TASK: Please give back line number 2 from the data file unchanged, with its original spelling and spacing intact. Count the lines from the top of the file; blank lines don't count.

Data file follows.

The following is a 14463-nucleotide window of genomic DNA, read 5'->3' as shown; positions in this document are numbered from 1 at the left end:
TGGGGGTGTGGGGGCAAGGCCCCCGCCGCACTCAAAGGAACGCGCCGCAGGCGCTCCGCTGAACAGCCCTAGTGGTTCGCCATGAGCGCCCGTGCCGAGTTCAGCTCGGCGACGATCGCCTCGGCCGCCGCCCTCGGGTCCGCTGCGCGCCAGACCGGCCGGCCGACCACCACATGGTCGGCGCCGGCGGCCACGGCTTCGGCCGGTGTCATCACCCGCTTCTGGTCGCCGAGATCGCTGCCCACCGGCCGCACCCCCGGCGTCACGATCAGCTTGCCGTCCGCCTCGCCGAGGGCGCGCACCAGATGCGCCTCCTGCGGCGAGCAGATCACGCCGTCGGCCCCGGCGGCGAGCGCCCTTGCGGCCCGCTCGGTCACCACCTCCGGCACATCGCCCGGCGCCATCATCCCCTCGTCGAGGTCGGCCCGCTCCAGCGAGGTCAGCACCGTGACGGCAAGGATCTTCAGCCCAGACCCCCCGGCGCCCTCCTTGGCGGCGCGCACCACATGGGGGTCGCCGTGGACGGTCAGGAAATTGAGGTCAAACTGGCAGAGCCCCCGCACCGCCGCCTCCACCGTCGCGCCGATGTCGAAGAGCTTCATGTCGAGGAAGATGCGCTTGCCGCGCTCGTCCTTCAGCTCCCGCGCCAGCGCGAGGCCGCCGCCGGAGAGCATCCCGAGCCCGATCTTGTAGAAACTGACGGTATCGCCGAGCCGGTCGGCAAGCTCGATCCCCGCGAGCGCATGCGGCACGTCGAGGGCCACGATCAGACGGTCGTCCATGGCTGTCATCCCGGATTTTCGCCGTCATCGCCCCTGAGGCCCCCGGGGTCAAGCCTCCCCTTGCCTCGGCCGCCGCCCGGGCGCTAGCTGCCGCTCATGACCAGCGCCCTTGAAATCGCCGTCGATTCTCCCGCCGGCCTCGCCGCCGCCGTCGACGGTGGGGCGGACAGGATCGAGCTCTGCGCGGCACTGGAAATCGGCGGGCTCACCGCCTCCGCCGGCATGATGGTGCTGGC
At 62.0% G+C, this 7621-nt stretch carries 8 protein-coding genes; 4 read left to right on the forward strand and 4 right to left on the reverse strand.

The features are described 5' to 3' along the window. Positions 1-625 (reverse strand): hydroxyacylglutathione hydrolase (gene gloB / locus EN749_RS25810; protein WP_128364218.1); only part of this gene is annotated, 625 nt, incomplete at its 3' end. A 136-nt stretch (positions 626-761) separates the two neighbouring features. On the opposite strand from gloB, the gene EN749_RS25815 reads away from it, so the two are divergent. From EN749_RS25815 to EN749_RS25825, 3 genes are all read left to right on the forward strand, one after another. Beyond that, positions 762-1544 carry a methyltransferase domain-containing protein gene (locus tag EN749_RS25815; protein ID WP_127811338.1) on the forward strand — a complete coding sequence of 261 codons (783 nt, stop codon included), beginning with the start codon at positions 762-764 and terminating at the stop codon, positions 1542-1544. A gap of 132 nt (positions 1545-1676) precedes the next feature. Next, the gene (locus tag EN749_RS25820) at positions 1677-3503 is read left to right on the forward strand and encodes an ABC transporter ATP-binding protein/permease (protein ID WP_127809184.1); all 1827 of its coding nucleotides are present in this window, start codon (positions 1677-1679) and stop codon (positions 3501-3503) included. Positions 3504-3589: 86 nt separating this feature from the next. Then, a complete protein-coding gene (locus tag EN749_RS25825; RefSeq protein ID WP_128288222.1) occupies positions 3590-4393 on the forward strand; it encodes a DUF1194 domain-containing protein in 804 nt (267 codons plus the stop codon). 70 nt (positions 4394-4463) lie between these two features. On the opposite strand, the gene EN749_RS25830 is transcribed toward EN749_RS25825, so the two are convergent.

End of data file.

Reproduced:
TGGGGGTGTGGGGGCAAGGCCCCCGCCGCACTCAAAGGAACGCGCCGCAGGCGCTCCGCTGAACAGCCCTAGTGGTTCGCCATGAGCGCCCGTGCCGAGTTCAGCTCGGCGACGATCGCCTCGGCCGCCGCCCTCGGGTCCGCTGCGCGCCAGACCGGCCGGCCGACCACCACATGGTCGGCGCCGGCGGCCACGGCTTCGGCCGGTGTCATCACCCGCTTCTGGTCGCCGAGATCGCTGCCCACCGGCCGCACCCCCGGCGTCACGATCAGCTTGCCGTCCGCCTCGCCGAGGGCGCGCACCAGATGCGCCTCCTGCGGCGAGCAGATCACGCCGTCGGCCCCGGCGGCGAGCGCCCTTGCGGCCCGCTCGGTCACCACCTCCGGCACATCGCCCGGCGCCATCATCCCCTCGTCGAGGTCGGCCCGCTCCAGCGAGGTCAGCACCGTGACGGCAAGGATCTTCAGCCCAGACCCCCCGGCGCCCTCCTTGGCGGCGCGCACCACATGGGGGTCGCCGTGGACGGTCAGGAAATTGAGGTCAAACTGGCAGAGCCCCCGCACCGCCGCCTCCACCGTCGCGCCGATGTCGAAGAGCTTCATGTCGAGGAAGATGCGCTTGCCGCGCTCGTCCTTCAGCTCCCGCGCCAGCGCGAGGCCGCCGCCGGAGAGCATCCCGAGCCCGATCTTGTAGAAACTGACGGTATCGCCGAGCCGGTCGGCAAGCTCGATCCCCGCGAGCGCATGCGGCACGTCGAGGGCCACGATCAGACGGTCGTCCATGGCTGTCATCCCGGATTTTCGCCGTCATCGCCCCTGAGGCCCCCGGGGTCAAGCCTCCCCTTGCCTCGGCCGCCGCCCGGGCGCTAGCTGCCGCTCATGACCAGCGCCCTTGAAATCGCCGTCGATTCTCCCGCCGGCCTCGCCGCCGCCGTCGACGGTGGGGCGGACAGGATCGAGCTCTGCGCGGCACTGGAAATCGGCGGGCTCACCGCCTCCGCCGGCATGATGGTGCTGGC